So why do you ultra? And has the change in qualification put you off the UTMB? Or would you rather race the smaller more intimate runs? What’s your reason for ultraing?

I realise the phrase Project: ThunderClunge might be a hint offensive to many but believe me it is very appropriate for the situation I find myself in and in fact Project: ThunderClunge will adapt its name in about 100 days to Project: ThunderPunch which in context is actually probably more offensive but hohum.

What I’m trying to say is that this thing is actually having an effect on my ultra running! Arse!

The Project has managed to knock a bloody big three month window in my schedule without even hinting at injuring me further than I already am and this has meant some rejigging of my running schedule for 2014 and I’m now hoping that my entry into the CCC doesn’t come off because that’s at the eye of the storm. With all this in mind I’ve therefore been looking to cram more running into the first half of the year and towards the back end of the year. Thankfully I’m lucky enough that things like Country to Capital, St Peters Way and SDW50 will remain unaffected and touch wood NDW100 won’t take a hit either. I should then just be coming out of the other end of Project ThunderClunge to be able to compete in the Winter 100 if Centurion ever make any more announcements .. I’m on edge about getting a place for that one .. anyway I was looking round for another 2 UTMB point run and had seen the Pilgrims Way and thought that would be ace but just my luck – it had sold out. I started the search again and not fancying travelling up to the Lakes or Wales because of the distance and difficulty in reaching the start lines I looked a little closer to home. Annoyingly the company Ultra Trails has now folded and so I couldn’t run with them again but there was the Race to the Stones which takes place not a million miles from my OHs parents home. I quickly checked with Twitter who described it almost universally as overpriced and a perhaps not the greatest race to run (especially of the ultra options in the area) and while I agree it is overpriced for the distance it fits in quite nicely with where I need to be and also my qualification aims for the 2015 UTMB. I’ve also managed to chat to a couple of chaps who had competed in it and their opinion that while it wasn’t the best route you’ll ever run it certainly wasn’t the worst and is a well organised and good event to do. Therefore I’m headed to the Race to the Stones in pretty good cheer, although £120 poorer, I’ll let you know in six months if I thought it was good value.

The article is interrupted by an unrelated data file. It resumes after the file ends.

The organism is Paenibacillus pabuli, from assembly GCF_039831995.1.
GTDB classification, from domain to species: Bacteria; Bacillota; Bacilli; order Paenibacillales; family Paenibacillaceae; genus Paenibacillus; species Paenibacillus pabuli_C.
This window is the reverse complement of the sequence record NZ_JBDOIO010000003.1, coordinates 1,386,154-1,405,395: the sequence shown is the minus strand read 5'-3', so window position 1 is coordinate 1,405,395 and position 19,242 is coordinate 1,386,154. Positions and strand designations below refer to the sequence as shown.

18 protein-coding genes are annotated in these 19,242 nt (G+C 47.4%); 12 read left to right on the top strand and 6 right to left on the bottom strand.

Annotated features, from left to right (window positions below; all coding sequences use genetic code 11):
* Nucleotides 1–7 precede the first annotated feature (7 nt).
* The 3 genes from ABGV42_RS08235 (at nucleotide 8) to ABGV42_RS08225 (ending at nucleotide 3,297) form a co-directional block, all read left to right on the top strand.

I’m now contemplating a few other bits to supplement my ultra running this year, probably highest priority is a triathlon and there are currently two that catch my eye, the first is the Bewl triathlon where I would hope to banish the much hated ‘Curse of Bewl Water’ and there is the Red Venom event in Southport, near Liverpool – this has the benefit of being near to my dad and I’d have a place to stay, transport, etc. Both have a lovely sprint distance available and there is the standard as well. The only other triathlon that I might consider would be the Midnight Man which is organised by the amazing people who brought us the Dartford Bridge 10km and they too have multiple distances available and I’m pretty sure I could be competitive at one of these.

In addition to this I’ve been invited down to the New Forest to run a 20 miler which could be good fun but the dates I think clash with other races in the season and so that one might be missed but I’m likely to sign up to both the British 100 and the Kent Roadrunner marathon because although I ran it last year I did rather enjoy it and both the National 100 and the Kent Roadrunner are at the Gravesend Cyclopark and I think a track base ultra marathon would be a uniquely excellent opportunity (or perhaps a very dull experience … we shall see). However, I’m normally the one hands out ideas for races but this year I’m a bit stumped, I’d like to a run more new races, so maybe the Ashford Half Marathon, but I fancy a few 10km, maybe a few adventure races like the Major Series or Wolf Run or even the Nuts Challenge but as with all of these there are only so many race days available and I have to be mindful of both my body and Project ThunderClunge.

So runners, what would you recommend for a race day this year? What are you running? And just how far will you push yourself?